SHOWS AND TICKETS
- Magic Show
- Performance Art
- Solo Performance
- Stand-up/Sketch Comedy
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Writer, composer, and lyricist Bryan Williams crafts a beautiful and hilarious coming-of-age story about what it takes to pursue your artistic dreams in New York City. Think Rent meets the digital age, Alex & Eugene is a world-premiere musical, suggested by Alexander Pushkin's Eugene Onegin, but set in contemporary New York. A group of recently graduated theater kids valiantly fight to hang onto friendship, love, and idealism while pushing to make it in the cutthroat entertainment business. Alex & Eugene is a thoroughly modern tale of young artists struggling to find themselves in a world where their bond with each other is often the only refuge from despair.
In Jonathan Yukich's Apes at Play, a seasoned assassin is hired to wipe out an obscure fringe playwright. Yet as she moves closer to the kill, she uncovers an inexplicable link between herself and the target. Part detective story, part meta-noir, this Kafkaesque comedy takes us on a topsy-turvy quest that explores everything from black holes to criminal clowns.
The cast of Eight Is Never Enough delivers hilarious comedy improvised on the spot based on audience suggestions and participation. Every show is topical and customized to you. Think Whose Line Is It Anyway? meets Broadway.
A new sci-fi musical comedy about the end of the world in — where else — a basement in New Brunswick, New Jersey.
Chronicling the fabled New Brunswick basement music scene during the apocalypse, this new show, which had its premiere as part of New York Winterfest back in January, includes a New Brunswick basement rocker, the rising star astrophysicist he used to date, a committed performer from Medieval Times, a giant snake, cannibals, a group of mole people, and Neil DeGrasse Tyson. The end of the world is about 12 hours away.
The Eleventh Hour swept the 2018 New York Winterfest with seven awards: Best Production, Best Score, Most Creative Play, Best Director, Best Choreography, Best Lighting Design, and Best Singer.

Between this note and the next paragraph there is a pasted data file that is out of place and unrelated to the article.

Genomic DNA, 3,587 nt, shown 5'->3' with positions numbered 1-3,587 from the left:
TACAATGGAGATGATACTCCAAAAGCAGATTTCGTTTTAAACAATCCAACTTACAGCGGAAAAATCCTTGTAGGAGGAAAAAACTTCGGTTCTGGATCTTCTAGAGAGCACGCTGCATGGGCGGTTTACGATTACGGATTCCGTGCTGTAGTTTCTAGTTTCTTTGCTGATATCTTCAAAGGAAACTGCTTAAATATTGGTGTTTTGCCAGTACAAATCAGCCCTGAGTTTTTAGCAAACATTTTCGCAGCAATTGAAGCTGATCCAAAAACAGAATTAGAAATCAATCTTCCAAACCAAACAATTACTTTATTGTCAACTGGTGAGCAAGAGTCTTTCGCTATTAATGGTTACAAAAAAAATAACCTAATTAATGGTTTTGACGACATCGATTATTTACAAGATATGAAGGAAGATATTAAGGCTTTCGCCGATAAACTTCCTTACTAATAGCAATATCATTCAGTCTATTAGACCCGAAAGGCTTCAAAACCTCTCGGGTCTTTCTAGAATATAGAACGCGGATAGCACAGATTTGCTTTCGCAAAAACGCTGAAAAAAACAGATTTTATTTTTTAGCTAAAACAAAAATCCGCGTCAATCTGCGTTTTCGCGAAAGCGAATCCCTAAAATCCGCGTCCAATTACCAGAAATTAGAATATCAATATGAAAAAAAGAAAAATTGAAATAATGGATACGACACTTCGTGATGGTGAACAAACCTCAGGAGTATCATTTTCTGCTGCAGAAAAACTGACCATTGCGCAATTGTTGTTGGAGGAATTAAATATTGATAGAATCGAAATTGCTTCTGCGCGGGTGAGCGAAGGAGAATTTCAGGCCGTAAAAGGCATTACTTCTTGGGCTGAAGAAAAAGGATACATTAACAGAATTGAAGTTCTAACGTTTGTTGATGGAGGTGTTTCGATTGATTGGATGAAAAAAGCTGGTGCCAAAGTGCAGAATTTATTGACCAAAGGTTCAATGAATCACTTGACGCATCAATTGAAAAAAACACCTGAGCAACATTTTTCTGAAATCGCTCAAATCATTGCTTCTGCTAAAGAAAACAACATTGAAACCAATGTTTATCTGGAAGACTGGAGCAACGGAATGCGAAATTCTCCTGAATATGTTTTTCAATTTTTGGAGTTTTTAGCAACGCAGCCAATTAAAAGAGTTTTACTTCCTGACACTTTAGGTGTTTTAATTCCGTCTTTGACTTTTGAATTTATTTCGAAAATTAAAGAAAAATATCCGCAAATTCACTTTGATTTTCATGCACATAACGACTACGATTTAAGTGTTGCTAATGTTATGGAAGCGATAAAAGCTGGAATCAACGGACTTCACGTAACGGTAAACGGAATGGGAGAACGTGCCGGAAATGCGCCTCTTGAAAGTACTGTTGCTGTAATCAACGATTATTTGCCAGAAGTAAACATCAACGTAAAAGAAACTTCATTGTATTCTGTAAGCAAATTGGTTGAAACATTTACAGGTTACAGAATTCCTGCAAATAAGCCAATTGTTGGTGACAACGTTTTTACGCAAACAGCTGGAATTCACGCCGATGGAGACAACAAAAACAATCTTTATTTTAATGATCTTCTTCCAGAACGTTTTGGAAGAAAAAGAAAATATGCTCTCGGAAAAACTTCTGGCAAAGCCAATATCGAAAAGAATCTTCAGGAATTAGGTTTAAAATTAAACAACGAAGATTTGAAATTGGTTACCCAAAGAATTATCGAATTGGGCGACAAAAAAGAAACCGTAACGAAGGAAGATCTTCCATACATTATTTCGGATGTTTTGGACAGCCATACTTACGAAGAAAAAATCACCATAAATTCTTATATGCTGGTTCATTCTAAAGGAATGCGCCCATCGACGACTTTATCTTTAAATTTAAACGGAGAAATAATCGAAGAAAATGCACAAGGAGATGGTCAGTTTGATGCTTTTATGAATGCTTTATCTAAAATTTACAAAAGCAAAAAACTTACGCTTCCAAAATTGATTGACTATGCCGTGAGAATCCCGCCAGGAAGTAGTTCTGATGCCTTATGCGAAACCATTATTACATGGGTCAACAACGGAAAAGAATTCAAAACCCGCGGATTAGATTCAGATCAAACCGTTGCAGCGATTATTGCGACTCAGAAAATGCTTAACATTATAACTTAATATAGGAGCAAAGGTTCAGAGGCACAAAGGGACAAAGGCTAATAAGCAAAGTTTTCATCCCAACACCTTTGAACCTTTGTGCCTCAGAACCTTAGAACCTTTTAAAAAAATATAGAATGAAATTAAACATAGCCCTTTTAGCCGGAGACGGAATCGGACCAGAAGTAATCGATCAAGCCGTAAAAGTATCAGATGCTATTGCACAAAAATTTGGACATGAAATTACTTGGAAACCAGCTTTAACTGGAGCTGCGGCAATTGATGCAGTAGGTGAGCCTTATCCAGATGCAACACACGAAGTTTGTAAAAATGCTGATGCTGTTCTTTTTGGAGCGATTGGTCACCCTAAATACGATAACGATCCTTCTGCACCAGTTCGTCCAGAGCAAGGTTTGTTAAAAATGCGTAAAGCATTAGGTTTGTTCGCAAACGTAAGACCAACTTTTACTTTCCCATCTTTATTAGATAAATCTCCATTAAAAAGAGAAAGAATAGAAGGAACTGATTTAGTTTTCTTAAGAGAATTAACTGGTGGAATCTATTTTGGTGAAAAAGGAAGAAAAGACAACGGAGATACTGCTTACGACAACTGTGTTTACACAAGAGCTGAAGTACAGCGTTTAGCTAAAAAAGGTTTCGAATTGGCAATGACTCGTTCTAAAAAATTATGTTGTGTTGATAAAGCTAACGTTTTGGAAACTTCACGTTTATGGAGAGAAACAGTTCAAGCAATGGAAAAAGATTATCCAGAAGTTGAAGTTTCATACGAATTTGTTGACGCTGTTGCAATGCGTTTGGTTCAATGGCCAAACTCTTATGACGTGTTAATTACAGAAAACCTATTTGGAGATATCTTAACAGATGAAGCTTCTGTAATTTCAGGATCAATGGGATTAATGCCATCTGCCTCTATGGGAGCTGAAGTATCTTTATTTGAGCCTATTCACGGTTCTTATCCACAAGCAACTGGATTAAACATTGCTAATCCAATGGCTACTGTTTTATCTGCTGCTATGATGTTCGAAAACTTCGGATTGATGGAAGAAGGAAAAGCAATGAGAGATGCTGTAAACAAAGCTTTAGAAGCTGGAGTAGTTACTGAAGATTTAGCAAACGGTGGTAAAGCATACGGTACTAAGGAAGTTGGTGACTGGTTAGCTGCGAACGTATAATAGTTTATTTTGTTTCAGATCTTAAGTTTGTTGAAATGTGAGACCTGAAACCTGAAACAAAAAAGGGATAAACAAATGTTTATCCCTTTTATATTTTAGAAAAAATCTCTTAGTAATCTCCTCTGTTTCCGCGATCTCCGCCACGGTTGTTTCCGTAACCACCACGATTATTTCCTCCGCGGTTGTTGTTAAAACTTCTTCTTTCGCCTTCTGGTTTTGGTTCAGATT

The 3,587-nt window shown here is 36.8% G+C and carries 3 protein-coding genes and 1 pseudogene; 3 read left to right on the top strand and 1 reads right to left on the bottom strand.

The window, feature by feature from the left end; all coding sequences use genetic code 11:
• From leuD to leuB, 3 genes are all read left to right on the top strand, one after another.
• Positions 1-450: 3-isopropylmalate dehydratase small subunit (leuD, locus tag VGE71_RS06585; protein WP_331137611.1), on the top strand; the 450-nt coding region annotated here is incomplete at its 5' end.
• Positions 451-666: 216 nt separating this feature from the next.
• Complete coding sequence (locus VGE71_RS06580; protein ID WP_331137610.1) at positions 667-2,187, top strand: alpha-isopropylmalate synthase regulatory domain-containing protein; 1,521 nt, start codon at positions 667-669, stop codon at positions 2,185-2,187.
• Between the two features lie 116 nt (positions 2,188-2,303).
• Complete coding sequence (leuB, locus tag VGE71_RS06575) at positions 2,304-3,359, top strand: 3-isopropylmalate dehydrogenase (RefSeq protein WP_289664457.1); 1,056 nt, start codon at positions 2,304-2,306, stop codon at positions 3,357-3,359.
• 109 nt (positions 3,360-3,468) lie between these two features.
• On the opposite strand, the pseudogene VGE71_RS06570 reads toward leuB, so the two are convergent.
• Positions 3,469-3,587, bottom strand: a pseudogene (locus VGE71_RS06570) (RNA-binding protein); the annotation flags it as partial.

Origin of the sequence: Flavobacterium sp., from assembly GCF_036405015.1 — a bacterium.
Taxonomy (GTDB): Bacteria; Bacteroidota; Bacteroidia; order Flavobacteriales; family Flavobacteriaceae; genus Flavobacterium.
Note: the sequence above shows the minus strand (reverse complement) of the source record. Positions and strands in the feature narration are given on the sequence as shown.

Obnoxious strangers, overbearing bosses, and unrequited high school crushes are about to get a piece of your mind. The Friday Night Sh*w invites audience members to anonymously write down their repressed rants, cursing-outs, and sultry confessions. Improv performers then use that writing to fuel a fast-paced brawl of hilarity. The cast includes a fistful of New York City's best improvisers with credits on 30 Rock, Comedy Central, MTV, Chicago's Second City, the Onion, and NPR — and at least one Primetime Emmy Award loser.
The Infinite Wrench is a mechanism that unleashes a barrage of two-minute plays for a live audience. Each play offers something different, be it funny, profound, elegant, disgusting, topical, irrelevant, terrifying, or a song; all are truthful and tackle the here-and-now, inspired by the lived experiences of the performers. With new plays every week, The Infinite Wrench is the Neo-Futurists' ongoing and ever-changing attempt to shift the conventions of live performance and speak to audiences, including those unreached or unmoved by traditional theater.
Each week, the Magnet Theater's resident ensembles converge for a night of improv comedy. The night might include anything from monoscenes to Harolds (long-form improv acts that begin with a suggestion from the audience). Because Megawatt's format gets changed more frequently than a lightbulb, returning audience members can expect to be dazzled every time.